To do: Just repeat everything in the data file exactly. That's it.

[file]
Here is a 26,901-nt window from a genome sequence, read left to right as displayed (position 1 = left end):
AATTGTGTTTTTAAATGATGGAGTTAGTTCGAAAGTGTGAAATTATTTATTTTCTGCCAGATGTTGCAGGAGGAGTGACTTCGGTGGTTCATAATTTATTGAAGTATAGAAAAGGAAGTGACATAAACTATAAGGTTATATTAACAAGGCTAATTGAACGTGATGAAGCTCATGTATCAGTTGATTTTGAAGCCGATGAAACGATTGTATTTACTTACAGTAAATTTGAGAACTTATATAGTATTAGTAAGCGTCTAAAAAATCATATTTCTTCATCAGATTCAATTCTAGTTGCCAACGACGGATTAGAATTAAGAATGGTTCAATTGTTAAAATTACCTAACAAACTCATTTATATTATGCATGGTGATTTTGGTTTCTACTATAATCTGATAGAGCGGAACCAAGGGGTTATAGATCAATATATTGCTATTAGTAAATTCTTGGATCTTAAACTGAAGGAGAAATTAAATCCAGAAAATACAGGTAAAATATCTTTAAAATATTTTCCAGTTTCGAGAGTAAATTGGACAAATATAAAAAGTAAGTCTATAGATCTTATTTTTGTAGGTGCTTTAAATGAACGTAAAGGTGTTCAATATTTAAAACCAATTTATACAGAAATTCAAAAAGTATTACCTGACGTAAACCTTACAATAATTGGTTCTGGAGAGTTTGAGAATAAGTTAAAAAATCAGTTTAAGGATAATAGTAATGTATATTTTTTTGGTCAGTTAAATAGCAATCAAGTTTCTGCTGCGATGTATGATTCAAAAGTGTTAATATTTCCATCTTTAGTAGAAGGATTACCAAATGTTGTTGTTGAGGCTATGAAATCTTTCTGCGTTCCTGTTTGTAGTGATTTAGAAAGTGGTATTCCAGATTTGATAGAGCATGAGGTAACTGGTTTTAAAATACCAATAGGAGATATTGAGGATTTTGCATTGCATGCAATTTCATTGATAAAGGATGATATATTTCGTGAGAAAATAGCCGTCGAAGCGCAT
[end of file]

Here is a 26,901-nt window from a genome sequence, read left to right as displayed (position 1 = left end):
AATTGTGTTTTTAAATGATGGAGTTAGTTCGAAAGTGTGAAATTATTTATTTTCTGCCAGATGTTGCAGGAGGAGTGACTTCGGTGGTTCATAATTTATTGAAGTATAGAAAAGGAAGTGACATAAACTATAAGGTTATATTAACAAGGCTAATTGAACGTGATGAAGCTCATGTATCAGTTGATTTTGAAGCCGATGAAACGATTGTATTTACTTACAGTAAATTTGAGAACTTATATAGTATTAGTAAGCGTCTAAAAAATCATATTTCTTCATCAGATTCAATTCTAGTTGCCAACGACGGATTAGAATTAAGAATGGTTCAATTGTTAAAATTACCTAACAAACTCATTTATATTATGCATGGTGATTTTGGTTTCTACTATAATCTGATAGAGCGGAACCAAGGGGTTATAGATCAATATATTGCTATTAGTAAATTCTTGGATCTTAAACTGAAGGAGAAATTAAATCCAGAAAATACAGGTAAAATATCTTTAAAATATTTTCCAGTTTCGAGAGTAAATTGGACAAATATAAAAAGTAAGTCTATAGATCTTATTTTTGTAGGTGCTTTAAATGAACGTAAAGGTGTTCAATATTTAAAACCAATTTATACAGAAATTCAAAAAGTATTACCTGACGTAAACCTTACAATAATTGGTTCTGGAGAGTTTGAGAATAAGTTAAAAAATCAGTTTAAGGATAATAGTAATGTATATTTTTTTGGTCAGTTAAATAGCAATCAAGTTTCTGCTGCGATGTATGATTCAAAAGTGTTAATATTTCCATCTTTAGTAGAAGGATTACCAAATGTTGTTGTTGAGGCTATGAAATCTTTCTGCGTTCCTGTTTGTAGTGATTTAGAAAGTGGTATTCCAGATTTGATAGAGCATGAGGTAACTGGTTTTAAAATACCAATAGGAGATATTGAGGATTTTGCATTGCATGCAATTTCATTGATAAAGGATGATATATTTCGTGAGAAAATAGCCGTCGAAGCGCAT